Election marks huge win for Minnesota workers
By Barb Kucera, Workday editor 7 November 2012
|ST. PAUL - Unions are calling Tuesday’s election a huge win for Minnesota workers. In addition to the re-election of President Obama, workers will benefit from the new DFL majority in the state Legislature and the defeat of two proposed constitutional amendments.
|“An amazing night for Labor-endorsed candidates!” the Minnesota AFL-CIO tweeted just after midnight.
The DFL takeover of the Minnesota House and Senate was viewed as possible, but the margin – strong majorities in both houses – was unanticipated. Two years ago, most political observers were caught off-guard when Republicans won control. This year, the labor movement put renewed emphasis on electing labor-endorsed candidates – most of them DFLers – in races across the state.
Tuesday’s election gives the DFL a 39-28 advantage in the Senate and a 73-61 majority in the House. For the first time, DFL Governor Mark Dayton will have the opportunity to work with a DFL-controlled Legislature to address the state’s budget issues and other challenges.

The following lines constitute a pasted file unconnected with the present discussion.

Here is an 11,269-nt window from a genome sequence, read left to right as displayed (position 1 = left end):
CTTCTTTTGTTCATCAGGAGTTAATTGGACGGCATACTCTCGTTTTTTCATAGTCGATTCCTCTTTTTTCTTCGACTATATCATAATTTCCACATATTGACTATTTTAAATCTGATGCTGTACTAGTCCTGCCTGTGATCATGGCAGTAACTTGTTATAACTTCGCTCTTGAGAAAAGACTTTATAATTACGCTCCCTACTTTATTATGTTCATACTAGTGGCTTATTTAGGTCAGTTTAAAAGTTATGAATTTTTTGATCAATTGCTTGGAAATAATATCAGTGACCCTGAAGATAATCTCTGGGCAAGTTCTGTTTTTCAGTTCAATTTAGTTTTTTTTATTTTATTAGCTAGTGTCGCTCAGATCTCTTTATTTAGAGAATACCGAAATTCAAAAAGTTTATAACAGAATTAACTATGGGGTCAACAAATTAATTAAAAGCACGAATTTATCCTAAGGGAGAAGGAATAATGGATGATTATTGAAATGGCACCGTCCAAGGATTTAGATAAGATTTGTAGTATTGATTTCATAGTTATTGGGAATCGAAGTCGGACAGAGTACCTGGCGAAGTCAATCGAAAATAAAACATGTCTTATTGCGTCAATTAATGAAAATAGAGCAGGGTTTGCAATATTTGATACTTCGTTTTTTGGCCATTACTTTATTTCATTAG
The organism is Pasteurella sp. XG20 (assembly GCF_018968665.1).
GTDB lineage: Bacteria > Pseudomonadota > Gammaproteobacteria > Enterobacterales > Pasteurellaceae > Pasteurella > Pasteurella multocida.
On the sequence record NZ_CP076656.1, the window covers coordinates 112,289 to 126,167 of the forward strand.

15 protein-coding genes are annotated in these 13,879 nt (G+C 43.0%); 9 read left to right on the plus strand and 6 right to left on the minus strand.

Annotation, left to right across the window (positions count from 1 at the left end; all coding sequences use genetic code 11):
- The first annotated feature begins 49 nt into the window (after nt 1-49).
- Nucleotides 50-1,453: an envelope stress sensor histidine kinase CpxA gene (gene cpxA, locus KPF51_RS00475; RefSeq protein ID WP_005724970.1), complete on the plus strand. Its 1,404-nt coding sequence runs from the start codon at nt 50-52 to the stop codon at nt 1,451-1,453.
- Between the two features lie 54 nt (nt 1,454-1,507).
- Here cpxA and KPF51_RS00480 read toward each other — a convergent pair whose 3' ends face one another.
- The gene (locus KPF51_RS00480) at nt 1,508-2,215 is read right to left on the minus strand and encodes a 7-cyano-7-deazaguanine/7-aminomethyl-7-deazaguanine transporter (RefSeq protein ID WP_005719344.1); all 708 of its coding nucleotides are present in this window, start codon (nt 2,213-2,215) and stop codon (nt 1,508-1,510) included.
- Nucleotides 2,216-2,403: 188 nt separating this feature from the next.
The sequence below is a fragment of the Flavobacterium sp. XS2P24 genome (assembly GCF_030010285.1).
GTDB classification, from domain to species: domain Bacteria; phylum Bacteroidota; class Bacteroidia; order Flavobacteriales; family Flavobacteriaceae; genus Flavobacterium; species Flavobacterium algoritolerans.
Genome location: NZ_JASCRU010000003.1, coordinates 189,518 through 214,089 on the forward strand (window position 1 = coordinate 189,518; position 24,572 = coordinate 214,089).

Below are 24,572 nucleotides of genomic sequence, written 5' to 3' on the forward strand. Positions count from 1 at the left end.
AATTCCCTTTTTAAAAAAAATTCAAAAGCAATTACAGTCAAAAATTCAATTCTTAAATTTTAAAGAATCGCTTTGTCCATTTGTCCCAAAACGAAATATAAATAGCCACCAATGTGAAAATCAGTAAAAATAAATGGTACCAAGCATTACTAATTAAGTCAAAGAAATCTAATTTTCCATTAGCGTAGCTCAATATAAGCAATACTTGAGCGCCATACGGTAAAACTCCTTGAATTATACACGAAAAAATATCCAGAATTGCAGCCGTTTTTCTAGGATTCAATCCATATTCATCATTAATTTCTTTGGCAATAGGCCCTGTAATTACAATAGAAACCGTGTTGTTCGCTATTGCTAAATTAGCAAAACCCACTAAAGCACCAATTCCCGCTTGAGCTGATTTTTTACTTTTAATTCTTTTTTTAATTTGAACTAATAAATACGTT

The DFL win means unions won’t have to fight anti-labor measures, like the so-called “Right to Work” initiative launched by Republicans earlier this year. Several legislators who pushed legislation attacking public employees, including Rep. Keith Downey – who was seeking election to the state Senate – were defeated.
In addition to mobilizing members to support labor-endorsed candidates, unions were part of broad-based coalitions working to defeat two proposed constitutional amendments on marriage and voting. Unions portrayed the amendment to define marriage as only between one man and one woman as an assault on human rights. And they argued the voter identification amendment was poorly written and would disenfranchise many voters.
In northeastern Minnesota, unions put a major focus on electing Democrat Rick Nolan, who defeated incumbent Republican Chip Cravaack for the 8th District seat in the U.S. House of Representatives.
Labor-backed Amy Klobuchar easily won re-election to the U.S. Senate.